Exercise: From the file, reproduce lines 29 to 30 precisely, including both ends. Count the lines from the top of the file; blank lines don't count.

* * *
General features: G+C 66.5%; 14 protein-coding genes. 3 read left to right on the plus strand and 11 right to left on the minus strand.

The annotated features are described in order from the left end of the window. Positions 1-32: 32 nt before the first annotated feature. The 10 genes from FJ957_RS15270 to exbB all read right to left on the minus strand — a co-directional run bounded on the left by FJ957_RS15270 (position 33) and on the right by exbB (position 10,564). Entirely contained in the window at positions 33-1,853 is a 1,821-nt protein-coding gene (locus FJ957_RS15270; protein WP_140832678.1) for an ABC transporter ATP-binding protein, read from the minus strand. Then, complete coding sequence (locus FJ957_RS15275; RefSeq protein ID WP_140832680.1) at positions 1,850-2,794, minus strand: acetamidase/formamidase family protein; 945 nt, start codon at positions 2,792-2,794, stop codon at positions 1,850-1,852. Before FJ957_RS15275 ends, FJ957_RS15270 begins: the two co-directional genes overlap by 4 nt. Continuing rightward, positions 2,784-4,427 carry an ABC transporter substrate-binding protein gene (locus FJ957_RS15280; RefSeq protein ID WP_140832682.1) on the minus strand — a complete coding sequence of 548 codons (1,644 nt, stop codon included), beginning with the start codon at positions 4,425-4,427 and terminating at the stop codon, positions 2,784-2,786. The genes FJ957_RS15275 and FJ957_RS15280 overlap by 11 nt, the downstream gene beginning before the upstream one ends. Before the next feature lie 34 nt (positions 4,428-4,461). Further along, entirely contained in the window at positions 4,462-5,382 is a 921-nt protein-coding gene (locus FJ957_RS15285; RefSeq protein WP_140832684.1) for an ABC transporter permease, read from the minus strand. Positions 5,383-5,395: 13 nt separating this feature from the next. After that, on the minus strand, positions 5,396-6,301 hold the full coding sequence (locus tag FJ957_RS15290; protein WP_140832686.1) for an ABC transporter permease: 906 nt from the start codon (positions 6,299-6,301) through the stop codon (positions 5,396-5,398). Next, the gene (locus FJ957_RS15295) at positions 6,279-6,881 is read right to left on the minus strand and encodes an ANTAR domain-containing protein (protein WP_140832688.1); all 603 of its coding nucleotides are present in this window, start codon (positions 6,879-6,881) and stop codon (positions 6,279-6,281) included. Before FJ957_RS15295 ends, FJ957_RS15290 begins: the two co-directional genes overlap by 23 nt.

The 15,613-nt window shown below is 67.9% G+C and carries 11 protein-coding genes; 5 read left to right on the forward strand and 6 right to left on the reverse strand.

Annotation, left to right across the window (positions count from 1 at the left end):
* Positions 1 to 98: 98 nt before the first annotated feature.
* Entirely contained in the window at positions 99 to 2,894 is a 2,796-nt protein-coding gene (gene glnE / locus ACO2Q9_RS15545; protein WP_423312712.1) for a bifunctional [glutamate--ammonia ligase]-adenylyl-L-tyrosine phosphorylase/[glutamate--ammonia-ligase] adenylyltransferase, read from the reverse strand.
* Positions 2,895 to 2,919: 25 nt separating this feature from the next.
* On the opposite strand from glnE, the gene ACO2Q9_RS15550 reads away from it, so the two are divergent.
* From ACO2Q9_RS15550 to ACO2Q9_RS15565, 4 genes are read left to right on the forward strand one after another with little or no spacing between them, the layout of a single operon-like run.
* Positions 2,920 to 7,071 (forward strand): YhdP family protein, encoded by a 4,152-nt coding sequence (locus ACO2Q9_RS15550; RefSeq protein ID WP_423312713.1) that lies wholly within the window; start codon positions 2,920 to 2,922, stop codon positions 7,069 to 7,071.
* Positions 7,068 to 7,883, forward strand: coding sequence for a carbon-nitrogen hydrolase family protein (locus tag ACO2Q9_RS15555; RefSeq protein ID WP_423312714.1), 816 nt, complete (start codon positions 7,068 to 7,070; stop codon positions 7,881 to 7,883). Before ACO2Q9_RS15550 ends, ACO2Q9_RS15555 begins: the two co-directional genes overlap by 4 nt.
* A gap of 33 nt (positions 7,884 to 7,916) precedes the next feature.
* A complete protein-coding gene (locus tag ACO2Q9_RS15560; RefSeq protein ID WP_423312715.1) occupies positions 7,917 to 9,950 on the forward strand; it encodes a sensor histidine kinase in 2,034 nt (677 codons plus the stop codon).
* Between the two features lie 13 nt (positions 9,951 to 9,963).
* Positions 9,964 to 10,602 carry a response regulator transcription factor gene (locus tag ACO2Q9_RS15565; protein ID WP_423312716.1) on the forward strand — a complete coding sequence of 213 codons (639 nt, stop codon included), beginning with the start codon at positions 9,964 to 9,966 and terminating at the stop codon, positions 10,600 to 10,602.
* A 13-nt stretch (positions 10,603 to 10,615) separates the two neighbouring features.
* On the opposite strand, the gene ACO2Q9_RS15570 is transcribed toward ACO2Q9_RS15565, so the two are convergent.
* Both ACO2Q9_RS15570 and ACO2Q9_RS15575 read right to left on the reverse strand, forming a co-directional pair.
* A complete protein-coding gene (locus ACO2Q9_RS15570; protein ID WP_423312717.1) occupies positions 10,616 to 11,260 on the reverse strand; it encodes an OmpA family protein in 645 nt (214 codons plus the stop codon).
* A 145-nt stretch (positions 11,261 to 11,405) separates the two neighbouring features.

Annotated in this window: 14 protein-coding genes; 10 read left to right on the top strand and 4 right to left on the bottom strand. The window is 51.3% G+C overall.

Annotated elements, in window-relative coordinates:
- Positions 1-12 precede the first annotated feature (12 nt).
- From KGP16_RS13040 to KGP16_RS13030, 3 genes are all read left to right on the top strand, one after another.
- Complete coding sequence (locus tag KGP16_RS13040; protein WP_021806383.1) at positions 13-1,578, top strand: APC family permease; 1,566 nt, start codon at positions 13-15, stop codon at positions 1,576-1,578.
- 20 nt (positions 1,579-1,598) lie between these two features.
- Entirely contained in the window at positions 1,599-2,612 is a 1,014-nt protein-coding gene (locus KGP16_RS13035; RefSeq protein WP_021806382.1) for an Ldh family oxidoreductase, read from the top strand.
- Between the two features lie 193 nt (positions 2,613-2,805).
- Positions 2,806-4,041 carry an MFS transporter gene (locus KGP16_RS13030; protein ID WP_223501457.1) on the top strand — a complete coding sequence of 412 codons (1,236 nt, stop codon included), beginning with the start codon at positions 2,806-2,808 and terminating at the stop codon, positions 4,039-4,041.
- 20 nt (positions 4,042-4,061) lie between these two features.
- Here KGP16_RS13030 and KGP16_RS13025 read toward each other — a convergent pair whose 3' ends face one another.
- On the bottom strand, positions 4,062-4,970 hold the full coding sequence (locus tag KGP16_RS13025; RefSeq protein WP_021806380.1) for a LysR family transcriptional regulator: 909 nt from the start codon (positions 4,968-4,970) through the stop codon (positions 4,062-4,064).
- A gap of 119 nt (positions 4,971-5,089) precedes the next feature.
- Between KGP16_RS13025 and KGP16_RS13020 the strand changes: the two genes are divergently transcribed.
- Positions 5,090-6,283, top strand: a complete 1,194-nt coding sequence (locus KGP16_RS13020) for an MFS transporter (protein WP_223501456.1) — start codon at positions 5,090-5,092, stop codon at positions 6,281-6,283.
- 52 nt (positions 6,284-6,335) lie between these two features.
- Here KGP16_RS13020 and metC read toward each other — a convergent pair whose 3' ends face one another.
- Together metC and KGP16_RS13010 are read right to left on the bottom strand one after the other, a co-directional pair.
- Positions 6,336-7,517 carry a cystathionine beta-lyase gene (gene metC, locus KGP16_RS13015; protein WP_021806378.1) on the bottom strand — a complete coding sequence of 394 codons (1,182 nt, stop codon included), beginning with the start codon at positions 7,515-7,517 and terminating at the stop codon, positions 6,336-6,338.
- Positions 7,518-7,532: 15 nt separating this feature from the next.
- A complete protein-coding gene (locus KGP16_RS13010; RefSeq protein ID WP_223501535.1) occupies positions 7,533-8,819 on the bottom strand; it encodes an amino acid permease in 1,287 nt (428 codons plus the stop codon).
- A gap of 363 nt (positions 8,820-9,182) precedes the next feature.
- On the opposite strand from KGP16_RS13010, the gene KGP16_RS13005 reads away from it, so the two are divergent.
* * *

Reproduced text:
- Positions 2,806-4,041 carry an MFS transporter gene (locus KGP16_RS13030; protein ID WP_223501457.1) on the top strand — a complete coding sequence of 412 codons (1,236 nt, stop codon included), beginning with the start codon at positions 2,806-2,808 and terminating at the stop codon, positions 4,039-4,041.
- 20 nt (positions 4,042-4,061) lie between these two features.